Reviewed by: Sunder
By conventional wisdom, there could be a number of reasons to look forward to a good musical score in Kya Kehna. It is a movie produced by a music company, and music will obviously be a key factor hence. Director Kundan Shah's previous movie, though many years ago, Kabhi Haan Kabhi Naa, boasted an impressive musical score by Jatin-Lalit that was marked by wonderful lyrics set to the situations in the movie. Music director Rajesh Roshan only recently delivered a winning score for Kaho Naa Pyar Hai, and along with lyricist Majrooh, has given us many wonderful scores going as far back as the most brilliant Doosra Aadmi for Yash Chopra in the 70s. Weighed against these expectations, the score of Kya Kehna falls way short - being an average score at best. How well this music fits in with the movie will be only reason music could be a highlight of the movie itself, else one feels that the songs may well be reason to give yourself a break when watching the movie. On the positive side, if one may say so, none of the songs in the albums are downright irritating or out of sorts. It is just that they are lost of the range of mediocre or average fare - that one just may miss them altogether.
Of the ten numbers in the album, the title song "Aey Dil Laya Hai Bahar (Kya Kehna)" which is also the only song that merits much credit is featured in three versions and an instrumental theme track. The three vocal versions are all duets by Kavita Krishnamurthy and Hariharan, and their voices suit the moods of the three versions to good effect. The lyrics by Majrooh, especially in this song, is commendable - and so is the tune by Rajesh Roshan. Hariharan's vocals in the softer "Dil Ka Koi Tukda" is particularly worth noting.
Alka Yagnik teams up with Sonu Nigam and Udit Narayan respectively for two duets "Jaaneman Jaane Jaan" and " Dekhiye Aji Jaaneman" that are good to the ears, though very reminiscent of many songs from the 70s and the 80s. The music and lyrics have an old-world feel, save for a little Punjabi influence that seems to the flavor of the times these days. One may not be able to pick a single song that sounded exactly like these songs, but the tunes sound familiar. Familiarity apart, these songs are about what the album is like, average - not brilliant but not bad at all. Alka then joins Kumar Sanu and Sonu Nigam in another mildly Punjabi flavored "O Soniye Dil Jaaniye" that would be described in much the same way as the other two duets just mentioned.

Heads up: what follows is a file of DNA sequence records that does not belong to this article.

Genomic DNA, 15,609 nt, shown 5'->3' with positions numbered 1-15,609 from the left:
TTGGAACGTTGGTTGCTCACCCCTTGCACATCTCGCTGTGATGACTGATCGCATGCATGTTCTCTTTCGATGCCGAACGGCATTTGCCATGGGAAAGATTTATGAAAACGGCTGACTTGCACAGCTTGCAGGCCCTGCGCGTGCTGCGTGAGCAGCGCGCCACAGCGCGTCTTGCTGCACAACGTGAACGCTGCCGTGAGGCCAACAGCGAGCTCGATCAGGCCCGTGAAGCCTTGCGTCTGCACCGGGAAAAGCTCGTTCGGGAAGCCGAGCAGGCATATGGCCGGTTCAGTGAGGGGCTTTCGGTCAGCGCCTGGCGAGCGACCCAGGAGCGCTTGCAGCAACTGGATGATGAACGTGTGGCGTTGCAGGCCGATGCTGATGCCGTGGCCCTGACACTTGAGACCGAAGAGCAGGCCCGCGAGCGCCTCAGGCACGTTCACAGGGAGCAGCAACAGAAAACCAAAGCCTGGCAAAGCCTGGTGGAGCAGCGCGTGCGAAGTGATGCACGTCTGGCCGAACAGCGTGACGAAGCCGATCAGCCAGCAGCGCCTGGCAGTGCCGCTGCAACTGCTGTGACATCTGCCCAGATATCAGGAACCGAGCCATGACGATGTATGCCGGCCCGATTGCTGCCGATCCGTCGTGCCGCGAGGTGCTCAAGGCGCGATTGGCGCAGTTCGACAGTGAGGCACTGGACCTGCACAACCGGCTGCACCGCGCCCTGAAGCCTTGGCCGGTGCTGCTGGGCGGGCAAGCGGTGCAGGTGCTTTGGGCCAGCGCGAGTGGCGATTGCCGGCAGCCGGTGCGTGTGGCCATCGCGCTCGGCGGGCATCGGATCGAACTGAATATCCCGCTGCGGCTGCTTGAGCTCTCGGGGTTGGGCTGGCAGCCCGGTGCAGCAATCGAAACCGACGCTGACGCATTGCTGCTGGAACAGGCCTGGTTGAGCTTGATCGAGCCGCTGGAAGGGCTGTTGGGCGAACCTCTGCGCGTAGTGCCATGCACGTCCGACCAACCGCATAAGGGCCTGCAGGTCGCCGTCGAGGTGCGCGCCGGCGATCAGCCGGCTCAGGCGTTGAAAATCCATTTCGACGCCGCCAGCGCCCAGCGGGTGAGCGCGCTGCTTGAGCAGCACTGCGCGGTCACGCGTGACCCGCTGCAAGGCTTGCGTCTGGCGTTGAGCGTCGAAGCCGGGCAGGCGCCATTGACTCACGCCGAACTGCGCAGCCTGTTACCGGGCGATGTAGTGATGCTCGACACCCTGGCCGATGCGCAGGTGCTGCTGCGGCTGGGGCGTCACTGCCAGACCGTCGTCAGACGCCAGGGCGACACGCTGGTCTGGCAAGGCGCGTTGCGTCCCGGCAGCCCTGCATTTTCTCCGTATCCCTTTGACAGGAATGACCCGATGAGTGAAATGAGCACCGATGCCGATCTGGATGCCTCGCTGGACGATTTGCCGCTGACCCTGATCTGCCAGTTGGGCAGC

The flip side of the album (and so it is on the cassette), are three duets by Alka Yagnik and Kumar Sanu - "Ae Sanam Meri Bahon" "Pyaara Bhaiya Mera" and "In Kadmon Ke Neeche" which are little less average than the ones talked about earlier. These are the songs, which if not too relevant to the movie could make good popcorn breaks.
The lyrics in all the songs, but for the versions of the title song, sound like words you have heard in numerous other songs over many decades. Little in terms of novelty or brilliance, something one would expect from Majrooh. But due credit to the veteran poet that none of the songs lapse into any inanities or insanities that you hear so often in the name of lyrics. The same is true for Rajesh Roshan, pedestrian tunes like the crowd thronging the roads of Bombay along the densely crowded pathways. One could be happy that there aren't any underworldly elements in this album which violently disturb this pedestrian crowd, while the many versions of the title song tried alone and hard to stand out in the crowd.